G. Tracy Mehan III, whose reviews simultaneously annoy and enthrall me because they are so much better than mine, is back with another review written for The Environmental Forum: 'Analysis and Public Policy: Successes, Failures and Directions for Reform'.
In his email to me he described this book as a 'centrist, realist assessment.'
Here are the first few paragraphs.
Reading author Stuart Shapiro’s Analysis and Public Policy: Successes, Failures and Directions for Reform, this reviewer is reminded of Voltaire’s old quip that “the Holy Roman Empire was neither Holy, nor Roman, nor an Empire.” Is comprehensive-rational analysis in public policy, the subject of Shapiro’s book and a totem of government agencies, neither comprehensive, rational, nor analytical, much less effective, given the pressures of political, bureaucratic, or economic interests and various popular enthusiasms that ebb and ow with the latest tweets? All these vectors converge on the pur- portedly disinterested deliberations of regulatory o ces. Is objective analysis therein simply a white whale for policy wonks?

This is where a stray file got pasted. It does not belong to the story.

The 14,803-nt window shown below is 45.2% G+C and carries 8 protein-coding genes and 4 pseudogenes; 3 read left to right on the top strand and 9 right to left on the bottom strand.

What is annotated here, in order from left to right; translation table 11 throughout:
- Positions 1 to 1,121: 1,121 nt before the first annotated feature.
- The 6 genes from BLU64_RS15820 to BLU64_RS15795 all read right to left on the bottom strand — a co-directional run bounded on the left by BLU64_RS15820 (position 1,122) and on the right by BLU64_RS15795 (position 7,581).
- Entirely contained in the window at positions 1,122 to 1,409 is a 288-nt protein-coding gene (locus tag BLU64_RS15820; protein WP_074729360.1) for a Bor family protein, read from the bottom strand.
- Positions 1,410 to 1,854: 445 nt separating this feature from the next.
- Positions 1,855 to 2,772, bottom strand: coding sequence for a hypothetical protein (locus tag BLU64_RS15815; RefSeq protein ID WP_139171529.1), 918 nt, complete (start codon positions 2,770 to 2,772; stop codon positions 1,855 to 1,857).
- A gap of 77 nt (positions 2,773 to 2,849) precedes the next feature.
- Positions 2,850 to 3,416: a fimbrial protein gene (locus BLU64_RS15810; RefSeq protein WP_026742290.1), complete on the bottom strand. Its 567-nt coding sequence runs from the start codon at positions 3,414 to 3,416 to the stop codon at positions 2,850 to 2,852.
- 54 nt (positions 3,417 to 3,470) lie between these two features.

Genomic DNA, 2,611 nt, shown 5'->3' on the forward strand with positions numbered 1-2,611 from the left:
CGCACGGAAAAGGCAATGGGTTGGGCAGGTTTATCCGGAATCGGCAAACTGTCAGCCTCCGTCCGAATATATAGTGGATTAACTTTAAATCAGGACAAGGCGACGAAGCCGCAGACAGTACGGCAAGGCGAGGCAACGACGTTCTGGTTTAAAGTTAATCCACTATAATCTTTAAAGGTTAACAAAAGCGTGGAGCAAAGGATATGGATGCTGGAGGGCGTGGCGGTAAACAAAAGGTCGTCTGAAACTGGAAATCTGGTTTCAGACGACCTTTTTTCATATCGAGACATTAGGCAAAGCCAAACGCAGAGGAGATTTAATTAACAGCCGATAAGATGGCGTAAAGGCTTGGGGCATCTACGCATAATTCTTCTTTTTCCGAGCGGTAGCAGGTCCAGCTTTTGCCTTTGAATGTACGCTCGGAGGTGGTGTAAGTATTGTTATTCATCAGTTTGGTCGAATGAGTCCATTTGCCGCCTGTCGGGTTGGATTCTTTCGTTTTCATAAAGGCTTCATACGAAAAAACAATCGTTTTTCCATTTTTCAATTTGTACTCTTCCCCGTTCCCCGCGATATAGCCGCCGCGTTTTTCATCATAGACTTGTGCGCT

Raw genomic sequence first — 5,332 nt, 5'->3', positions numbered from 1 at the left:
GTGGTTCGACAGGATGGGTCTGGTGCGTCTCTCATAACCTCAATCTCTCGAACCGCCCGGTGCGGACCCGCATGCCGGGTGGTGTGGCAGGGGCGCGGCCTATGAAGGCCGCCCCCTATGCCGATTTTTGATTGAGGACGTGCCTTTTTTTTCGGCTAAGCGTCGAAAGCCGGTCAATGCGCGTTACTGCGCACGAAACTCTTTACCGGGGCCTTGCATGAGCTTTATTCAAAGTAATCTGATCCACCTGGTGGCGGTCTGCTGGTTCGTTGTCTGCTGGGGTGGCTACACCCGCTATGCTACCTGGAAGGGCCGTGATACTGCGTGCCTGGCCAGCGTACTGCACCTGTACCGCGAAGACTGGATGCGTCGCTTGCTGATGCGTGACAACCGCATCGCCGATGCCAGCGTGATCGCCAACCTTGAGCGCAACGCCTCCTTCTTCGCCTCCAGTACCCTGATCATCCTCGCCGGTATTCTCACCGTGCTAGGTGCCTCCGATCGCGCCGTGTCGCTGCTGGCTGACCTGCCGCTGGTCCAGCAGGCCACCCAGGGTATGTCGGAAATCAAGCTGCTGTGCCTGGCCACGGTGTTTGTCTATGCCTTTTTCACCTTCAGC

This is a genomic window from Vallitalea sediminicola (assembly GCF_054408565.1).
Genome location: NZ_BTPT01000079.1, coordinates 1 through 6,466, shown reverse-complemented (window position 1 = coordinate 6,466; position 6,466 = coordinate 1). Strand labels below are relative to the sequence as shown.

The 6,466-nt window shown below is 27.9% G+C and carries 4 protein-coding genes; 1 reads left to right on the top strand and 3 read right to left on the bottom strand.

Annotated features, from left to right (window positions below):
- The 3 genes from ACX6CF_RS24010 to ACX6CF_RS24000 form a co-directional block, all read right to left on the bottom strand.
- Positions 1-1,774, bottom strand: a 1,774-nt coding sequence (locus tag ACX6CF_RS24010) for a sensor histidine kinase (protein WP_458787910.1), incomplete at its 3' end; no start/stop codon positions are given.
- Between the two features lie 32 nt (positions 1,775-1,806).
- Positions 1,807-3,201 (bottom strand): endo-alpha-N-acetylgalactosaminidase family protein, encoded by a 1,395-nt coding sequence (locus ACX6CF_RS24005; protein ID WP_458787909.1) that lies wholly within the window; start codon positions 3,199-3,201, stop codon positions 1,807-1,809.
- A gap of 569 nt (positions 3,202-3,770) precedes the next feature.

EPA’s newly promulgated risk management plan rule on hazardous substances, one with a questionable cost- benefit ratio, was catalyzed by an explosion of a fertilizer plant in Texas in 2013. This led to an executive order and now the regulation. The explosion was subsequently found to be the result of arson, not mismanagement. Was analysis trumped by politics?
"But politics is not going away,” Shapiro reminds us, and probably should not recede, given the unpleas- ant alternative of unelected technocratic elites riding roughshod over the populace. Analysis and Public Policy provides an exhaustive overview of comprehensive-rational analysis, its history, theory, and extensive academic literature, along with the results of 50 interviews with involved govern- ment offcials. It covers four kinds of analysis: cost-benefit analysis; risk assessment; environmental impact assessments; and other forms of more focused impact assessments in the reg- ulatory context such as those for small- businesses. It offers an unblinking view of these modes, with something to o end everyone — businesspeople, environmentalists, good-government types, and taxpayers. Rationality is a two-edge sword that can serve up answers and outcomes unsought and unwelcome by constituencies inside and outside of government.
Keep reading - lots more to come!
Another very timely item from Mr. Mehan. I think I will have to establish a separate posting category for him.
"Avoid any specific discussion of public policy at public meetings." - Quintus Tullius Cicero